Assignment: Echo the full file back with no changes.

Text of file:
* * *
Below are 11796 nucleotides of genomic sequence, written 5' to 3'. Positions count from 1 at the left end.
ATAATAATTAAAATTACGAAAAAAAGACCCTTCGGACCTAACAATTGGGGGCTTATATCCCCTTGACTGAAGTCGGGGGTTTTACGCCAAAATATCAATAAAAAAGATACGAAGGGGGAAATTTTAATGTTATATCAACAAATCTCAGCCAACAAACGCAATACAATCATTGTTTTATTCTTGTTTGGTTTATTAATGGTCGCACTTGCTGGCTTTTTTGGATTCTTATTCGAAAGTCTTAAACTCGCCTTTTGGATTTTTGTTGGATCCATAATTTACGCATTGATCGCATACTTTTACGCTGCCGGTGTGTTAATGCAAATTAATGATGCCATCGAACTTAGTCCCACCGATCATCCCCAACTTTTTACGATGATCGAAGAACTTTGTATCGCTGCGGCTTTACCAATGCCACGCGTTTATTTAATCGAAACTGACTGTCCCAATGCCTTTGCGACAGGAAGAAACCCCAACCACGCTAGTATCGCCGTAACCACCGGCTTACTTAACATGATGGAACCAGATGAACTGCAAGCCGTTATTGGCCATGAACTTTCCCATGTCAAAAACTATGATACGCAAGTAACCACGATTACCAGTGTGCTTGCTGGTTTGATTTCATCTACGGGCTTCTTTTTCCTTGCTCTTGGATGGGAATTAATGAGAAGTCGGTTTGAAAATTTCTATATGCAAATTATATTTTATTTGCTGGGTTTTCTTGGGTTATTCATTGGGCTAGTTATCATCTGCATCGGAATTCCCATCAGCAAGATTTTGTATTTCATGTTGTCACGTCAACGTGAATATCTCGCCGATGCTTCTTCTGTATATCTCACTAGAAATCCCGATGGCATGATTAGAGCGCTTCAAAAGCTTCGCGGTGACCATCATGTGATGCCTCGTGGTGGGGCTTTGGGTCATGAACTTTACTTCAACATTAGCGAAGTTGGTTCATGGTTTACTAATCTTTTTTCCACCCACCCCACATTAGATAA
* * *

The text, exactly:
Below are 11796 nucleotides of genomic sequence, written 5' to 3'. Positions count from 1 at the left end.
ATAATAATTAAAATTACGAAAAAAAGACCCTTCGGACCTAACAATTGGGGGCTTATATCCCCTTGACTGAAGTCGGGGGTTTTACGCCAAAATATCAATAAAAAAGATACGAAGGGGGAAATTTTAATGTTATATCAACAAATCTCAGCCAACAAACGCAATACAATCATTGTTTTATTCTTGTTTGGTTTATTAATGGTCGCACTTGCTGGCTTTTTTGGATTCTTATTCGAAAGTCTTAAACTCGCCTTTTGGATTTTTGTTGGATCCATAATTTACGCATTGATCGCATACTTTTACGCTGCCGGTGTGTTAATGCAAATTAATGATGCCATCGAACTTAGTCCCACCGATCATCCCCAACTTTTTACGATGATCGAAGAACTTTGTATCGCTGCGGCTTTACCAATGCCACGCGTTTATTTAATCGAAACTGACTGTCCCAATGCCTTTGCGACAGGAAGAAACCCCAACCACGCTAGTATCGCCGTAACCACCGGCTTACTTAACATGATGGAACCAGATGAACTGCAAGCCGTTATTGGCCATGAACTTTCCCATGTCAAAAACTATGATACGCAAGTAACCACGATTACCAGTGTGCTTGCTGGTTTGATTTCATCTACGGGCTTCTTTTTCCTTGCTCTTGGATGGGAATTAATGAGAAGTCGGTTTGAAAATTTCTATATGCAAATTATATTTTATTTGCTGGGTTTTCTTGGGTTATTCATTGGGCTAGTTATCATCTGCATCGGAATTCCCATCAGCAAGATTTTGTATTTCATGTTGTCACGTCAACGTGAATATCTCGCCGATGCTTCTTCTGTATATCTCACTAGAAATCCCGATGGCATGATTAGAGCGCTTCAAAAGCTTCGCGGTGACCATCATGTGATGCCTCGTGGTGGGGCTTTGGGTCATGAACTTTACTTCAACATTAGCGAAGTTGGTTCATGGTTTACTAATCTTTTTTCCACCCACCCCACATTAGATAA